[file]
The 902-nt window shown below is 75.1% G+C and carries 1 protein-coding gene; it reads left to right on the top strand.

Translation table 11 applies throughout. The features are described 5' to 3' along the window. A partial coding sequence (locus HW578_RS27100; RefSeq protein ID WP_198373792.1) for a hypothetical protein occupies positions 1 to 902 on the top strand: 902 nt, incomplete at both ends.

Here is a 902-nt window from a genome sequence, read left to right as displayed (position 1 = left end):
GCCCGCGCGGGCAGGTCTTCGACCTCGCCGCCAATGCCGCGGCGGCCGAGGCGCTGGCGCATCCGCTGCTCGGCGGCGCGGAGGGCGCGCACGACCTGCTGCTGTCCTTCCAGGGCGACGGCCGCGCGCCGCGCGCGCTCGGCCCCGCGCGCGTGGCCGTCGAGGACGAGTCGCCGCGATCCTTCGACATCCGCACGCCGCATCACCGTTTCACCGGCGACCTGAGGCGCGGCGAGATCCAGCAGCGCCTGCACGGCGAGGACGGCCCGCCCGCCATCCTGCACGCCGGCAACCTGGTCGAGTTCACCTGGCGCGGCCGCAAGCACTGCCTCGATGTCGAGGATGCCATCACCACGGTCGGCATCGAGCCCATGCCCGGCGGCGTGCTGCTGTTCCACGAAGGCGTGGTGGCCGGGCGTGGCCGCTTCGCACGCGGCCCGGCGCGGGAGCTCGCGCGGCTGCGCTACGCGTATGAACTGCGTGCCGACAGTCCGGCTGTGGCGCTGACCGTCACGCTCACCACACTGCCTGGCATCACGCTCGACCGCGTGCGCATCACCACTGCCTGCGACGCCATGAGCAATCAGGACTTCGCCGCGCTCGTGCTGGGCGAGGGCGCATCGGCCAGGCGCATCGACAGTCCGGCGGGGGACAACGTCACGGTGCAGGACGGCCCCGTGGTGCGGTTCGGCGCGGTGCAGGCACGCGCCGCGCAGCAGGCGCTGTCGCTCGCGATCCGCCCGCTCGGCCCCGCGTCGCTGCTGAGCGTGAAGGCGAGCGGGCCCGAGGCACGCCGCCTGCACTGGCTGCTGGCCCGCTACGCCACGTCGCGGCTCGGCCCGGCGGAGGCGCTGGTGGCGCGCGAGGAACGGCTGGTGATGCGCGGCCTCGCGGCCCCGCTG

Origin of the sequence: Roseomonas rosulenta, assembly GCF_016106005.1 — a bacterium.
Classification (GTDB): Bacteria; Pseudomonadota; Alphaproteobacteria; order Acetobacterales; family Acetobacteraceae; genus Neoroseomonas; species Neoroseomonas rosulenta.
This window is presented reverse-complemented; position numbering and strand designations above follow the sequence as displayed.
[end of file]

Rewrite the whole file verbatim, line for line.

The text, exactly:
The 902-nt window shown below is 75.1% G+C and carries 1 protein-coding gene; it reads left to right on the top strand.

Translation table 11 applies throughout. The features are described 5' to 3' along the window. A partial coding sequence (locus HW578_RS27100; RefSeq protein ID WP_198373792.1) for a hypothetical protein occupies positions 1 to 902 on the top strand: 902 nt, incomplete at both ends.

Here is a 902-nt window from a genome sequence, read left to right as displayed (position 1 = left end):
GCCCGCGCGGGCAGGTCTTCGACCTCGCCGCCAATGCCGCGGCGGCCGAGGCGCTGGCGCATCCGCTGCTCGGCGGCGCGGAGGGCGCGCACGACCTGCTGCTGTCCTTCCAGGGCGACGGCCGCGCGCCGCGCGCGCTCGGCCCCGCGCGCGTGGCCGTCGAGGACGAGTCGCCGCGATCCTTCGACATCCGCACGCCGCATCACCGTTTCACCGGCGACCTGAGGCGCGGCGAGATCCAGCAGCGCCTGCACGGCGAGGACGGCCCGCCCGCCATCCTGCACGCCGGCAACCTGGTCGAGTTCACCTGGCGCGGCCGCAAGCACTGCCTCGATGTCGAGGATGCCATCACCACGGTCGGCATCGAGCCCATGCCCGGCGGCGTGCTGCTGTTCCACGAAGGCGTGGTGGCCGGGCGTGGCCGCTTCGCACGCGGCCCGGCGCGGGAGCTCGCGCGGCTGCGCTACGCGTATGAACTGCGTGCCGACAGTCCGGCTGTGGCGCTGACCGTCACGCTCACCACACTGCCTGGCATCACGCTCGACCGCGTGCGCATCACCACTGCCTGCGACGCCATGAGCAATCAGGACTTCGCCGCGCTCGTGCTGGGCGAGGGCGCATCGGCCAGGCGCATCGACAGTCCGGCGGGGGACAACGTCACGGTGCAGGACGGCCCCGTGGTGCGGTTCGGCGCGGTGCAGGCACGCGCCGCGCAGCAGGCGCTGTCGCTCGCGATCCGCCCGCTCGGCCCCGCGTCGCTGCTGAGCGTGAAGGCGAGCGGGCCCGAGGCACGCCGCCTGCACTGGCTGCTGGCCCGCTACGCCACGTCGCGGCTCGGCCCGGCGGAGGCGCTGGTGGCGCGCGAGGAACGGCTGGTGATGCGCGGCCTCGCGGCCCCGCTG

Origin of the sequence: Roseomonas rosulenta, assembly GCF_016106005.1 — a bacterium.
Classification (GTDB): Bacteria; Pseudomonadota; Alphaproteobacteria; order Acetobacterales; family Acetobacteraceae; genus Neoroseomonas; species Neoroseomonas rosulenta.
This window is presented reverse-complemented; position numbering and strand designations above follow the sequence as displayed.